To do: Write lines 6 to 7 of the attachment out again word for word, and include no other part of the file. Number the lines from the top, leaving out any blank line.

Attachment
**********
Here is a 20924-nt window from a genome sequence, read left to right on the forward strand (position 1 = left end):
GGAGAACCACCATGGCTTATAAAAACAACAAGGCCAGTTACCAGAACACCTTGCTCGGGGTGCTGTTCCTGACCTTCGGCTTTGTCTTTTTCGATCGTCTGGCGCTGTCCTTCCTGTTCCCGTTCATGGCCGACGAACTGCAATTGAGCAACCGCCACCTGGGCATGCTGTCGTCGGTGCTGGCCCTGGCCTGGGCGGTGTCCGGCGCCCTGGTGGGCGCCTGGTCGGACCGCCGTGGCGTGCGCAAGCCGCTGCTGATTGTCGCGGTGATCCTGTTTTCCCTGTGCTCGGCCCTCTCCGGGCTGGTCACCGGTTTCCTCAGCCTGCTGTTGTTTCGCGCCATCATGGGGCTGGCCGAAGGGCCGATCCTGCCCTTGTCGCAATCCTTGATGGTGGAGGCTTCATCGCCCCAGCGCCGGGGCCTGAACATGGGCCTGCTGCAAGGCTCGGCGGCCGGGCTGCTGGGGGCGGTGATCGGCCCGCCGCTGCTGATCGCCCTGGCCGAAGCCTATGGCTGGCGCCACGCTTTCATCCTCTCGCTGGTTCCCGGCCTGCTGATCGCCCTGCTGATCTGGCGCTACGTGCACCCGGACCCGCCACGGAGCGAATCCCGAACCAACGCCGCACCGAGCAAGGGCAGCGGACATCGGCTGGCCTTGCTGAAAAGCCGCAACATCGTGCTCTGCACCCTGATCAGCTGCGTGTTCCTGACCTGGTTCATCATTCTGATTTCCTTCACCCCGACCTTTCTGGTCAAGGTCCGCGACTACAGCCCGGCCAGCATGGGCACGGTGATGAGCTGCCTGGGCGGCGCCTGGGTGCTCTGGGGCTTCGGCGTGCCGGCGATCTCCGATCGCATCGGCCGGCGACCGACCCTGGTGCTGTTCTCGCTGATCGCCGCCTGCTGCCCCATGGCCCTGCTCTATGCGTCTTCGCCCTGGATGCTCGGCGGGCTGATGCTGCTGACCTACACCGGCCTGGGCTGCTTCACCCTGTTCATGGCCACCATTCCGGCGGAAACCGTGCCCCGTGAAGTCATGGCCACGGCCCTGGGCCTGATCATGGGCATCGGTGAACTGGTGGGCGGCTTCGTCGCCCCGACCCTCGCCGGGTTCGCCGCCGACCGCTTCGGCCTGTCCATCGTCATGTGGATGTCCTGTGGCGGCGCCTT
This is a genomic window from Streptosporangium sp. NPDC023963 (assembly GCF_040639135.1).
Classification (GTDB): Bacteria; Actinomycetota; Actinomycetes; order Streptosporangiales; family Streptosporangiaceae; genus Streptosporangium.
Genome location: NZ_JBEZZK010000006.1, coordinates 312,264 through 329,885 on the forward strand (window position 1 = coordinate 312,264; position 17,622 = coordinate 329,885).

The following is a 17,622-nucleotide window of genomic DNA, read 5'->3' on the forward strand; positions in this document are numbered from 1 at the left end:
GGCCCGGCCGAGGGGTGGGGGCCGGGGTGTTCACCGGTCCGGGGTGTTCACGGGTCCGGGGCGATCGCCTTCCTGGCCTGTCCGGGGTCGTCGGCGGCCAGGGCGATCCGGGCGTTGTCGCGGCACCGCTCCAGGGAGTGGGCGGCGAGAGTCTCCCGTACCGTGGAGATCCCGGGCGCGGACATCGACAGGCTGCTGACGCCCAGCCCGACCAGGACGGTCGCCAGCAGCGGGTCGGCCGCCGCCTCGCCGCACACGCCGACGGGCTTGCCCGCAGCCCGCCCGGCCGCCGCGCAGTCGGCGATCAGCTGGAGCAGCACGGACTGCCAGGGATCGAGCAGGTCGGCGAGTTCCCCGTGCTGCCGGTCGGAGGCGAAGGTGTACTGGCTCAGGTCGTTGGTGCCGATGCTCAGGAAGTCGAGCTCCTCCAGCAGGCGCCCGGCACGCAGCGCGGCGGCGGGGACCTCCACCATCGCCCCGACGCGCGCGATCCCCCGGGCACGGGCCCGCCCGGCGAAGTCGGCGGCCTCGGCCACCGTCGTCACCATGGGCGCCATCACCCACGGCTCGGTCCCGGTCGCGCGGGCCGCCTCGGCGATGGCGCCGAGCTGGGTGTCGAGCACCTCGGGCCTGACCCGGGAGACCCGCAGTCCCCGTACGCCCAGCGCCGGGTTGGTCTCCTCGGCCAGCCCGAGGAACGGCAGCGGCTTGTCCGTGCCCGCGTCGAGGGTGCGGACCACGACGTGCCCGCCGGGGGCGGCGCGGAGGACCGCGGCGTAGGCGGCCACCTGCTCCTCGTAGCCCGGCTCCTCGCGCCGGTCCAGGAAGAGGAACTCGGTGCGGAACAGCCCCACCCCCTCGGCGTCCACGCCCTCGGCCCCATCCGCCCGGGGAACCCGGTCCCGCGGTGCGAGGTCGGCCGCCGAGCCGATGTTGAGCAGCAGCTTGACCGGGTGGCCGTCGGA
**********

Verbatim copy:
The following is a 17,622-nucleotide window of genomic DNA, read 5'->3' on the forward strand; positions in this document are numbered from 1 at the left end:
GGCCCGGCCGAGGGGTGGGGGCCGGGGTGTTCACCGGTCCGGGGTGTTCACGGGTCCGGGGCGATCGCCTTCCTGGCCTGTCCGGGGTCGTCGGCGGCCAGGGCGATCCGGGCGTTGTCGCGGCACCGCTCCAGGGAGTGGGCGGCGAGAGTCTCCCGTACCGTGGAGATCCCGGGCGCGGACATCGACAGGCTGCTGACGCCCAGCCCGACCAGGACGGTCGCCAGCAGCGGGTCGGCCGCCGCCTCGCCGCACACGCCGACGGGCTTGCCCGCAGCCCGCCCGGCCGCCGCGCAGTCGGCGATCAGCTGGAGCAGCACGGACTGCCAGGGATCGAGCAGGTCGGCGAGTTCCCCGTGCTGCCGGTCGGAGGCGAAGGTGTACTGGCTCAGGTCGTTGGTGCCGATGCTCAGGAAGTCGAGCTCCTCCAGCAGGCGCCCGGCACGCAGCGCGGCGGCGGGGACCTCCACCATCGCCCCGACGCGCGCGATCCCCCGGGCACGGGCCCGCCCGGCGAAGTCGGCGGCCTCGGCCACCGTCGTCACCATGGGCGCCATCACCCACGGCTCGGTCCCGGTCGCGCGGGCCGCCTCGGCGATGGCGCCGAGCTGGGTGTCGAGCACCTCGGGCCTGACCCGGGAGACCCGCAGTCCCCGTACGCCCAGCGCCGGGTTGGTCTCCTCGGCCAGCCCGAGGAACGGCAGCGGCTTGTCCGTGCCCGCGTCGAGGGTGCGGACCACGACGTGCCCGCCGGGGGCGGCGCGGAGGACCGCGGCGTAGGCGGCCACCTGCTCCTCGTAGCCCGGCTCCTCGCGCCGGTCCAGGAAGAGGAACTCGGTGCGGAACAGCCCCACCCCCTCGGCGTCCACGCCCTCGGCCCCATCCGCCCGGGGAACCCGGTCCCGCGGTGCGAGGTCGGCCGCCGAGCCGATGTTGAGCAGCAGCTTGACCGGGTGGCCGTCGGA